Increases of soluble sugars such as sucrose, glucose, and fructose have been reported during CA in many woody plants (Flinn and Ashworth, 1995; Palonen, 1999; Turhan and Ergin, 2012; Shin et al., 2015). Soluble sugars stabilize cell membranes and protect cells from freezing injury (Xin and Browse, 2000). They can also mitigate the toxicity of reactive oxygen species caused by abiotic stresses (Couée et al., 2006). When peeled lower epidermis of Arabidopsis is treated with exogenous sucrose, COR78 (cold-responsive gene expression) gene transcript abundance was increased at 4°C and in the dark condition (Cowie et al., 2008). Exogenous fructose inhibits the activation of superoxides in pea leaves with low-temperature treatment (Bogdanović et al., 2008). Exogenous maltose treatment significantly increases antioxidant (ascorbate peroxidase and catalase) activities and total soluble sugars in wheat leaves under water stress (Ibrahim and Abdellatif, 2016). Glucose and sucrose can be used as precursors for the synthesis of ascorbate, an antioxidant that limits reactive oxygen species (Noctor and Foyer, 1998; Couée et al., 2006).

Electrolyte leakage analysis is a universal method for measuring damage to cell membranes due to abiotic stresses (Lindén et al., 2000). The LT50 value, defined as tissue ion leakage injury to 50% (Burr et al., 1990; Lim et al., 1998), has been used to evaluate FT in many studies (Arora et al., 1992; Pagter et al., 2008; Sun et al., 2020; Yu and Lee, 2020).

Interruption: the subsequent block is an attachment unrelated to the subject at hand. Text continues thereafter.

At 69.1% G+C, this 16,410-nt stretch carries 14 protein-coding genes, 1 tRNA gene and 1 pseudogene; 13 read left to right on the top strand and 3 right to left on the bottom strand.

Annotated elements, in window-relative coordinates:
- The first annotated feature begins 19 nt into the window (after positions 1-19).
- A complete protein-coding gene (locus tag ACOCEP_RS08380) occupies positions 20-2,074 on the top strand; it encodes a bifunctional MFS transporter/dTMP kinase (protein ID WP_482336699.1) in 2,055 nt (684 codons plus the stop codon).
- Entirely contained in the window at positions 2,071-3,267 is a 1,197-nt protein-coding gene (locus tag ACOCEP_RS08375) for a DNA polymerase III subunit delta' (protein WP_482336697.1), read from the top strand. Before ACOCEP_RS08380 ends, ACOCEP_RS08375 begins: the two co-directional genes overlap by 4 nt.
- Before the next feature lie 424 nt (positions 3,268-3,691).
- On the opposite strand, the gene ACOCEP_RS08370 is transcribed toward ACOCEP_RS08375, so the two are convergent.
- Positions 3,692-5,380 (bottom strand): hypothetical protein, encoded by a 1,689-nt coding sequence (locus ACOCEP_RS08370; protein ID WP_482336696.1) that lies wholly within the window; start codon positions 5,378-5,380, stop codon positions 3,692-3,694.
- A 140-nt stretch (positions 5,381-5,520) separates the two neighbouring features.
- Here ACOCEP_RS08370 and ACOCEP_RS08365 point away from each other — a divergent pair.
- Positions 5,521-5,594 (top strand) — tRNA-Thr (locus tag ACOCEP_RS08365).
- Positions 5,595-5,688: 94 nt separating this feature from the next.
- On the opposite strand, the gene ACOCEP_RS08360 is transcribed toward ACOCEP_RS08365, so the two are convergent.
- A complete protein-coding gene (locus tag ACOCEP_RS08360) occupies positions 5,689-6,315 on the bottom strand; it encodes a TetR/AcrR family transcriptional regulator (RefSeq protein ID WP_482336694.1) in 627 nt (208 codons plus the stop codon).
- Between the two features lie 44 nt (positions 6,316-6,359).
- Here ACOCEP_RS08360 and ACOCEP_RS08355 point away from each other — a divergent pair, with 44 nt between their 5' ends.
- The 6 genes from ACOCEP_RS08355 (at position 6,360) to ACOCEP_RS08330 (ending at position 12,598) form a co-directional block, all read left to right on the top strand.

Sweet persimmon (Diospyros kaki Thunb.) exhibits insufficient FT in comparison with other temperate fruit trees. It is grown mainly in southern areas of Korea, such as Gyeongnam and Jeonnam, because its cultivation is only possible if the annual average temperature is more than 13°C. Recently, cultivation regions of sweet persimmon have spread north with temperature elevation of the winter season due to global warming. At the same time, frost damage of sweet persimmon has increased because of unseasonably warm spells followed by freezing temperatures in early spring. In general, FT research about sweet persimmon is limited. Although a positive correlation between FT and total soluble sugar in sweet persimmon has been reported (Kim and Kang, 2006), information about the quantification of specific soluble sugars during CA and DA is scarce.